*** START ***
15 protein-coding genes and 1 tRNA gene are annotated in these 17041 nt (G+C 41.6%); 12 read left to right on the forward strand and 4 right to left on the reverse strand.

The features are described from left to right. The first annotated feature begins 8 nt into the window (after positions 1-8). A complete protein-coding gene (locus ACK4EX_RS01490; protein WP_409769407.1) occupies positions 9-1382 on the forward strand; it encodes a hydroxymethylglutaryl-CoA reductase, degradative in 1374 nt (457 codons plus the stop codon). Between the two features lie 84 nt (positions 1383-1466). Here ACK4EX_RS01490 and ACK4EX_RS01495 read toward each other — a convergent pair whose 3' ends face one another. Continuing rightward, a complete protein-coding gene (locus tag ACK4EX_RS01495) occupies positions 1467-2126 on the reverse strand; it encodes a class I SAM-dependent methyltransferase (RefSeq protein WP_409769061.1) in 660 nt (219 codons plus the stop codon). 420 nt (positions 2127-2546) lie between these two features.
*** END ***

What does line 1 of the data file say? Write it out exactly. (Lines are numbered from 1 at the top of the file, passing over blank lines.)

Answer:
15 protein-coding genes and 1 tRNA gene are annotated in these 17041 nt (G+C 41.6%); 12 read left to right on the forward strand and 4 right to left on the reverse strand.